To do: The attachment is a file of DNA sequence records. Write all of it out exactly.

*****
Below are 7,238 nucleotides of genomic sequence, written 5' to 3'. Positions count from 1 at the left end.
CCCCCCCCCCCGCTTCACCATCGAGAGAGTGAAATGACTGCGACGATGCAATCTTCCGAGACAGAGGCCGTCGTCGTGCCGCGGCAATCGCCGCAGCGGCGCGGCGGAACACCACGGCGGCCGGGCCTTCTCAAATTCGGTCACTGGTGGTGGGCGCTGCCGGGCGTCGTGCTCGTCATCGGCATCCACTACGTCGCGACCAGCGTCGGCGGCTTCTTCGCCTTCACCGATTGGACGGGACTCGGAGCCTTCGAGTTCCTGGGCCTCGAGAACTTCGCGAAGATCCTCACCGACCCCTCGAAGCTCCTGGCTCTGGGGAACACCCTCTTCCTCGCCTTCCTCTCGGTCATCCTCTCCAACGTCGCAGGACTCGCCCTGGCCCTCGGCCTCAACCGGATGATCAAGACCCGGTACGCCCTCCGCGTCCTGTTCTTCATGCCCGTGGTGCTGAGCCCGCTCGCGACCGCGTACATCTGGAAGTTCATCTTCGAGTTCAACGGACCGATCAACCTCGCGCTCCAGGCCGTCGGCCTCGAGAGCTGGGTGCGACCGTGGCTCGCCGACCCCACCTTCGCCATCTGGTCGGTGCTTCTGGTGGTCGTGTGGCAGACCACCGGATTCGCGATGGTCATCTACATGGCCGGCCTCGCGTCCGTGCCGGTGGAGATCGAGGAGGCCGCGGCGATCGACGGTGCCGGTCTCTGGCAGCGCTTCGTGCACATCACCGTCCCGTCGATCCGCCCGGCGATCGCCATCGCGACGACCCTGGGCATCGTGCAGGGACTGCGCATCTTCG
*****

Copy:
Below are 7,238 nucleotides of genomic sequence, written 5' to 3'. Positions count from 1 at the left end.
CCCCCCCCCCCGCTTCACCATCGAGAGAGTGAAATGACTGCGACGATGCAATCTTCCGAGACAGAGGCCGTCGTCGTGCCGCGGCAATCGCCGCAGCGGCGCGGCGGAACACCACGGCGGCCGGGCCTTCTCAAATTCGGTCACTGGTGGTGGGCGCTGCCGGGCGTCGTGCTCGTCATCGGCATCCACTACGTCGCGACCAGCGTCGGCGGCTTCTTCGCCTTCACCGATTGGACGGGACTCGGAGCCTTCGAGTTCCTGGGCCTCGAGAACTTCGCGAAGATCCTCACCGACCCCTCGAAGCTCCTGGCTCTGGGGAACACCCTCTTCCTCGCCTTCCTCTCGGTCATCCTCTCCAACGTCGCAGGACTCGCCCTGGCCCTCGGCCTCAACCGGATGATCAAGACCCGGTACGCCCTCCGCGTCCTGTTCTTCATGCCCGTGGTGCTGAGCCCGCTCGCGACCGCGTACATCTGGAAGTTCATCTTCGAGTTCAACGGACCGATCAACCTCGCGCTCCAGGCCGTCGGCCTCGAGAGCTGGGTGCGACCGTGGCTCGCCGACCCCACCTTCGCCATCTGGTCGGTGCTTCTGGTGGTCGTGTGGCAGACCACCGGATTCGCGATGGTCATCTACATGGCCGGCCTCGCGTCCGTGCCGGTGGAGATCGAGGAGGCCGCGGCGATCGACGGTGCCGGTCTCTGGCAGCGCTTCGTGCACATCACCGTCCCGTCGATCCGCCCGGCGATCGCCATCGCGACGACCCTGGGCATCGTGCAGGGACTGCGCATCTTCG